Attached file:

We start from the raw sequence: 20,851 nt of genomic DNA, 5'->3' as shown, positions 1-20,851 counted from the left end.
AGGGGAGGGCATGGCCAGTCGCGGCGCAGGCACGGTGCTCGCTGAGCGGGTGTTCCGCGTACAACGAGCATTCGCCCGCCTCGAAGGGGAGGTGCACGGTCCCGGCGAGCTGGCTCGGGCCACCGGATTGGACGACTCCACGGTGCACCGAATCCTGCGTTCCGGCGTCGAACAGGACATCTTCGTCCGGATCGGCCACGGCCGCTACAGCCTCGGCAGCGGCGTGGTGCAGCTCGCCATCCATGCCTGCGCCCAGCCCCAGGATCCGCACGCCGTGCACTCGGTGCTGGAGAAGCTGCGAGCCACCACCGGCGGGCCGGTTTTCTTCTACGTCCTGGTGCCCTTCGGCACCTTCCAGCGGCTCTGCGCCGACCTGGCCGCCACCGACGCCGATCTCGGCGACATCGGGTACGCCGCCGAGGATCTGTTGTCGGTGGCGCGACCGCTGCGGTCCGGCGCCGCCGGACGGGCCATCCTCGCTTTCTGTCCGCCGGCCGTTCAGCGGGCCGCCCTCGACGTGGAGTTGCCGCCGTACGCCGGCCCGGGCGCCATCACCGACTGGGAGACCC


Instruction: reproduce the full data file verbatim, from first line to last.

We start from the raw sequence: 20,851 nt of genomic DNA, 5'->3' as shown, positions 1-20,851 counted from the left end.
AGGGGAGGGCATGGCCAGTCGCGGCGCAGGCACGGTGCTCGCTGAGCGGGTGTTCCGCGTACAACGAGCATTCGCCCGCCTCGAAGGGGAGGTGCACGGTCCCGGCGAGCTGGCTCGGGCCACCGGATTGGACGACTCCACGGTGCACCGAATCCTGCGTTCCGGCGTCGAACAGGACATCTTCGTCCGGATCGGCCACGGCCGCTACAGCCTCGGCAGCGGCGTGGTGCAGCTCGCCATCCATGCCTGCGCCCAGCCCCAGGATCCGCACGCCGTGCACTCGGTGCTGGAGAAGCTGCGAGCCACCACCGGCGGGCCGGTTTTCTTCTACGTCCTGGTGCCCTTCGGCACCTTCCAGCGGCTCTGCGCCGACCTGGCCGCCACCGACGCCGATCTCGGCGACATCGGGTACGCCGCCGAGGATCTGTTGTCGGTGGCGCGACCGCTGCGGTCCGGCGCCGCCGGACGGGCCATCCTCGCTTTCTGTCCGCCGGCCGTTCAGCGGGCCGCCCTCGACGTGGAGTTGCCGCCGTACGCCGGCCCGGGCGCCATCACCGACTGGGAGACCC